The experience economy is a relatively new field of research. It is only some 20 years since academics started to open their eyes to it.
In today’s experience economy, most of the economic potential lies in producing and selling experiences rather than commodities or physically processed commercial products. The production and trade of experiences account for an increasing share of the GDPs of countries in the Western world.
The experience economy has great potential, but it is poorly utilised today. Its potential for the individualisation of products and services, for instance, is not being harnessed at all by many businesses and sectors.
The international research in the past ten years has developed a series of models for how this potential can be tapped.
These models are not being used enough by businesses. There is significant economic development potential hidden in the experience economy. In other words, there is money to be made, jobs to be created and a crisis to get out of.
One area with significant room for improvement in this context is tourism, but there is also a number of other experience sectors that the industry and a variety of service sectors could learn from.
Many businesses would benefit from the existing academic knowledge about e.g. experience innovation in companies, and from an understanding of the drivers and obstacles for experience innovation that currently exist in the companies.
Co-creation and individualisation
As the term suggests, co-creation is the notion that consumers should be more involved in creating the products they want to use – a form of design adaptation in which consumers are involved in the development and the production of new products and services.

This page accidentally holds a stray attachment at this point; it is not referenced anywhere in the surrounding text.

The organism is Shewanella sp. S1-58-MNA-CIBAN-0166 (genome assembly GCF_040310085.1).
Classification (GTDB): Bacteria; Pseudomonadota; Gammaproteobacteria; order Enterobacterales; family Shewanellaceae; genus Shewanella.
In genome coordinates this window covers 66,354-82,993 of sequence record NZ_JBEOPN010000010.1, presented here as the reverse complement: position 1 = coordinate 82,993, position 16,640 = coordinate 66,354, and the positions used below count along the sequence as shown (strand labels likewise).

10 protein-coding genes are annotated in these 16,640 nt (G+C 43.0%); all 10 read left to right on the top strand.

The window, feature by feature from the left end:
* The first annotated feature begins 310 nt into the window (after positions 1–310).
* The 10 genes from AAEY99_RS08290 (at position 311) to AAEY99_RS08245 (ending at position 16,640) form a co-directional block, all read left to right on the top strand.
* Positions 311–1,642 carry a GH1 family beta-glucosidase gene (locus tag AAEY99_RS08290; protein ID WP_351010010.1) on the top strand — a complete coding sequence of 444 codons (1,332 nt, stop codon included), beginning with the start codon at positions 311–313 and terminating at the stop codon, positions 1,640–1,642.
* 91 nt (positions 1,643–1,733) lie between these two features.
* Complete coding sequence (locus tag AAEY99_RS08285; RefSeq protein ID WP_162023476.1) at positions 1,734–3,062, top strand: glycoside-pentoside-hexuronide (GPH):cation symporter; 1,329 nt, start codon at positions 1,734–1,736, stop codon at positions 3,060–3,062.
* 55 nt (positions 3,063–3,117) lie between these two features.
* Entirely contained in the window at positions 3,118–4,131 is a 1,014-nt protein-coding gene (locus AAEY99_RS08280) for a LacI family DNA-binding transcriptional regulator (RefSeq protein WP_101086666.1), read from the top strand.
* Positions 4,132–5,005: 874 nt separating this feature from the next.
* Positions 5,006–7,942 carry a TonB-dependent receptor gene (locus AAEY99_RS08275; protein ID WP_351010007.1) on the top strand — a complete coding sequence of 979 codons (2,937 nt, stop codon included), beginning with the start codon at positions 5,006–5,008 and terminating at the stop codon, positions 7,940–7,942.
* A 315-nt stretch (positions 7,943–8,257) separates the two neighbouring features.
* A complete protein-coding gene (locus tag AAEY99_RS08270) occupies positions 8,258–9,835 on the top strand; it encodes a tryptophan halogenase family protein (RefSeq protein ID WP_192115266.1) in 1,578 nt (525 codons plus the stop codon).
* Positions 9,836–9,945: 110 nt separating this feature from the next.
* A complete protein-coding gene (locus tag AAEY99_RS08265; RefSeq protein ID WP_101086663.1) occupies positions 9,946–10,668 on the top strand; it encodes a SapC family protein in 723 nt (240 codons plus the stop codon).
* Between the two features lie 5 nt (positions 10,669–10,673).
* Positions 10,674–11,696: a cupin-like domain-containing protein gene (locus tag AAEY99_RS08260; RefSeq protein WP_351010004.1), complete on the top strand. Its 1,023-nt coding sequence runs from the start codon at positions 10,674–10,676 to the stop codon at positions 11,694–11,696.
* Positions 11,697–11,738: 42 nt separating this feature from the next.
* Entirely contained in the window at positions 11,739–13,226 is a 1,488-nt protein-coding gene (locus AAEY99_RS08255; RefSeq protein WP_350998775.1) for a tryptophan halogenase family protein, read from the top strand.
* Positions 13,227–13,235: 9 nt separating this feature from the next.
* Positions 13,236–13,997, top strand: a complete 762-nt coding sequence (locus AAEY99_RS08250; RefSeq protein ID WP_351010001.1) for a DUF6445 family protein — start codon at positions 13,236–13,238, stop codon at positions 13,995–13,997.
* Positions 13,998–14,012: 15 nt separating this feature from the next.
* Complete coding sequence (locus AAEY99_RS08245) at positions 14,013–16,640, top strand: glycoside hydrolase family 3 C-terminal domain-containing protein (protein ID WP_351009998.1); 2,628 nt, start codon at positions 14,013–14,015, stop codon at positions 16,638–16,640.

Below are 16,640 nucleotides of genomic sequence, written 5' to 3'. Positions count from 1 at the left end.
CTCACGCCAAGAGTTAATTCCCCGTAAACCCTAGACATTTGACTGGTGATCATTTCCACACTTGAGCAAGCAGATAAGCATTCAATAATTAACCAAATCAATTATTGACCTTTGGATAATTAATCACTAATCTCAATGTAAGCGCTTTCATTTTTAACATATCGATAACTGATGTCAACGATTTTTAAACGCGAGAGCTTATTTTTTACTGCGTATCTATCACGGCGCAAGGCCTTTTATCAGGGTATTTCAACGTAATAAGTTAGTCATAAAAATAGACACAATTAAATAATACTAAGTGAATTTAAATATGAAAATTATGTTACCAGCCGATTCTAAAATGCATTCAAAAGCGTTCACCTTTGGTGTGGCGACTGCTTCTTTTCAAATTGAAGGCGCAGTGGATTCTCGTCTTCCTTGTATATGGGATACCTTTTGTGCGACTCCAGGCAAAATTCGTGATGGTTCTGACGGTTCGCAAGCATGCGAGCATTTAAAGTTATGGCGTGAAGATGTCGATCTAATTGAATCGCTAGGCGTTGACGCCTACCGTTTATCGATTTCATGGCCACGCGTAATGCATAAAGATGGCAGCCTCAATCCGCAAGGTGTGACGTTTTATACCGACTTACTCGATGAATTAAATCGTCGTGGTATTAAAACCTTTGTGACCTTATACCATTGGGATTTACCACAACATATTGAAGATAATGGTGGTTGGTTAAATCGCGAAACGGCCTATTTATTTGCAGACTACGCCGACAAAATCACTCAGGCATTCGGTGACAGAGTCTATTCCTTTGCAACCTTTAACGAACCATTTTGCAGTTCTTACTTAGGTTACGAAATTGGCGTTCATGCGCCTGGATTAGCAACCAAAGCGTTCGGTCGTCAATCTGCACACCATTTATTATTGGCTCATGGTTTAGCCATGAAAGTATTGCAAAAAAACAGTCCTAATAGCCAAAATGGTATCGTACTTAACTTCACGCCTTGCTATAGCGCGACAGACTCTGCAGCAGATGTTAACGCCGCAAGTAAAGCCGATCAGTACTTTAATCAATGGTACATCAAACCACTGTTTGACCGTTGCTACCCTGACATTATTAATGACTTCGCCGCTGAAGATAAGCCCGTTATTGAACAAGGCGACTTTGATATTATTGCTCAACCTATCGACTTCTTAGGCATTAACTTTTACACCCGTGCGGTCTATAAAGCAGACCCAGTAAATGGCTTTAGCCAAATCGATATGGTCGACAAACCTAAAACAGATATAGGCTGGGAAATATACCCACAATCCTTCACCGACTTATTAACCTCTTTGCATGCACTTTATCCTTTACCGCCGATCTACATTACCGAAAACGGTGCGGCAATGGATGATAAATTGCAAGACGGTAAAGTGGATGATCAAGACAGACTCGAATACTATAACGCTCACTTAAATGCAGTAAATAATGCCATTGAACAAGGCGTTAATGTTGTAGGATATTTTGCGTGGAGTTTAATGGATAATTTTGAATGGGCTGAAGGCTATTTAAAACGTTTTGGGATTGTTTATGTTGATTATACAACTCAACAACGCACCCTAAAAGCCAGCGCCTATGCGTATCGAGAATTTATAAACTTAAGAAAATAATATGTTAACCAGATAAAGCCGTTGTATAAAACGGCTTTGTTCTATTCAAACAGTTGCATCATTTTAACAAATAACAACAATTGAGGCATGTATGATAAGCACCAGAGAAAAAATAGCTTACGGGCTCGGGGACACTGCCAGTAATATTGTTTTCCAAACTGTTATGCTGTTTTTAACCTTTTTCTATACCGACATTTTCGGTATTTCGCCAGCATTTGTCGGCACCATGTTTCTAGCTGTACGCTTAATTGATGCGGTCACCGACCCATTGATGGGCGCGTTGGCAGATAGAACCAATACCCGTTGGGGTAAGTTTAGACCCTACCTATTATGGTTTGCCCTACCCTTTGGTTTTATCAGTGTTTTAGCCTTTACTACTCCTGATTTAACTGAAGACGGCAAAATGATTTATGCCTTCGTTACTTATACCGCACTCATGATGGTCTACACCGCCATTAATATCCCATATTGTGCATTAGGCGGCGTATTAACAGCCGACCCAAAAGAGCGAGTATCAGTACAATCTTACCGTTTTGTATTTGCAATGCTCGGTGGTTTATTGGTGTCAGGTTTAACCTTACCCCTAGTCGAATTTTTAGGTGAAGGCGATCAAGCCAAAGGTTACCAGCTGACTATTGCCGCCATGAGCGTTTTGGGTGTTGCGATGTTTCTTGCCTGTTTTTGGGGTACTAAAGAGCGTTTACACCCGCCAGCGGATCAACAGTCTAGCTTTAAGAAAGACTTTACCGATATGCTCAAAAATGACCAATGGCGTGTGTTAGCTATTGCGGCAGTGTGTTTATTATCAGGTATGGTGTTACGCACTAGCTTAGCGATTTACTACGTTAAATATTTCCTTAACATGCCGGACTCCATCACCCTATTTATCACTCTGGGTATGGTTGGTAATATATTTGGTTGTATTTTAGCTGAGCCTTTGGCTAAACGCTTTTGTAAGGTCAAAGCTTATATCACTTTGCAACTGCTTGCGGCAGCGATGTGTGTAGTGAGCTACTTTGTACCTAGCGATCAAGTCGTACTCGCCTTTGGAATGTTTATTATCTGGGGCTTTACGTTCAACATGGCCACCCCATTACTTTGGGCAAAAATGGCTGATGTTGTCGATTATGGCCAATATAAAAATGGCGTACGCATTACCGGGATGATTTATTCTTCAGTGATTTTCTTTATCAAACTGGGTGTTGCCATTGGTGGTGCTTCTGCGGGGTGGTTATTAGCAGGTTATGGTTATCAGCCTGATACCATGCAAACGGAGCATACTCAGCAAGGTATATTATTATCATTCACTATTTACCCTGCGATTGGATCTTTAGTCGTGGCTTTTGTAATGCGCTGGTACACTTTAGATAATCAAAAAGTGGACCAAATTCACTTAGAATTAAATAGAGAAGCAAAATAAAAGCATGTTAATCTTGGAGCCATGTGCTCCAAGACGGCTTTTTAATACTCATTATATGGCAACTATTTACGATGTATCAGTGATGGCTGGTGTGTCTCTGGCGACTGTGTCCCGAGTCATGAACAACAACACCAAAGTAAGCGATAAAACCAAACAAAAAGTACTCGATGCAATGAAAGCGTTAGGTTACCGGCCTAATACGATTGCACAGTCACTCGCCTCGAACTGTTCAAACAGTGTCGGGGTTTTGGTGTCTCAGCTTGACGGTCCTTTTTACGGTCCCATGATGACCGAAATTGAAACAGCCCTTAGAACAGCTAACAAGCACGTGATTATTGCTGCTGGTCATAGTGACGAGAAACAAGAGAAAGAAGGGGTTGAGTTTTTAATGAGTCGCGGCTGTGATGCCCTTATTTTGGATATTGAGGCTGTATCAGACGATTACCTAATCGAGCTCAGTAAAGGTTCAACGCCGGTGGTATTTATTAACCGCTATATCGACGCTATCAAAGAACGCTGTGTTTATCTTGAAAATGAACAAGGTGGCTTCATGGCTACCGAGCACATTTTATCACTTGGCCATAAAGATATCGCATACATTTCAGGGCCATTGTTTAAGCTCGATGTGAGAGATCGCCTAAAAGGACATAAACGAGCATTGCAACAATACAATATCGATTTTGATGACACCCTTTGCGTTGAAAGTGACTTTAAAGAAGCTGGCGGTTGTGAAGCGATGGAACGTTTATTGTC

Consumers have traditionally been regarded as passive – you could design products for them, logically and rationally, without their involvement. Co-creation is particularly important in the experience economy as the users have individual requirements for experiences and widely different definitions of what constitutes an experience.
Experiences as such are not an end product or a particular service; rather, they are something that arises in the heads of individuals based on a series of influences that are partly controlled by businesses.
Does a lack of understanding of the experience economy worsen the crisis?
A recently published book – ‘Handbook of The Experience Economy’, which we edited, outlines the latest research on the experience economy.
According to one of the hypotheses described in the book, the experience economy can help businesses and societies out of the financial crisis.
This idea is explained by the internationally renowned experience economy researchers Joe Pine and James Gilmore, who can almost be called the founders of this phenomenon. In one passage of the book, they write: ”Relying on the manufacturing of goods and the delivery of services remains the mindset of too many executives (and politicians), prohibiting the shift to more vibrant enterprises offering experiences (and thus more robust national economies).”
Many businesses in our part of the world have yet to discover that we are no longer in an economy where consumers primarily demand physical products and services, but that we are now finding ourselves in an economy in which consumers largely seek experiences.
This is not only relevant to tourism businesses and attractions, but for virtually all branches of industry – including those that have no immediate experience potential.
An example in the book mentions how even hospitals can benefits from the experience economy, since it can lead to quicker treatment and thus save money for society.
No, this is not Disneyfication
A persistent point of criticism in academic circles of the theorising behind the experience economy has been that it’s all about entertainment.
This is partly due to the fact that some of the earliest examples used in the academic literature came from Disney.
However, experience is more than just entertainment. It can also be a learning experience, such as a visit to a family science fair, or something that adds meaning to a person’s life, e.g. doing voluntary work in Africa.
By: Flemming Sørensen, Associate Professor, Department of Communication, Business and Information Technologies, Roskilde University, Jon Sundbo, Professor, Department of Communication, Business and Information Technologies, Roskilde University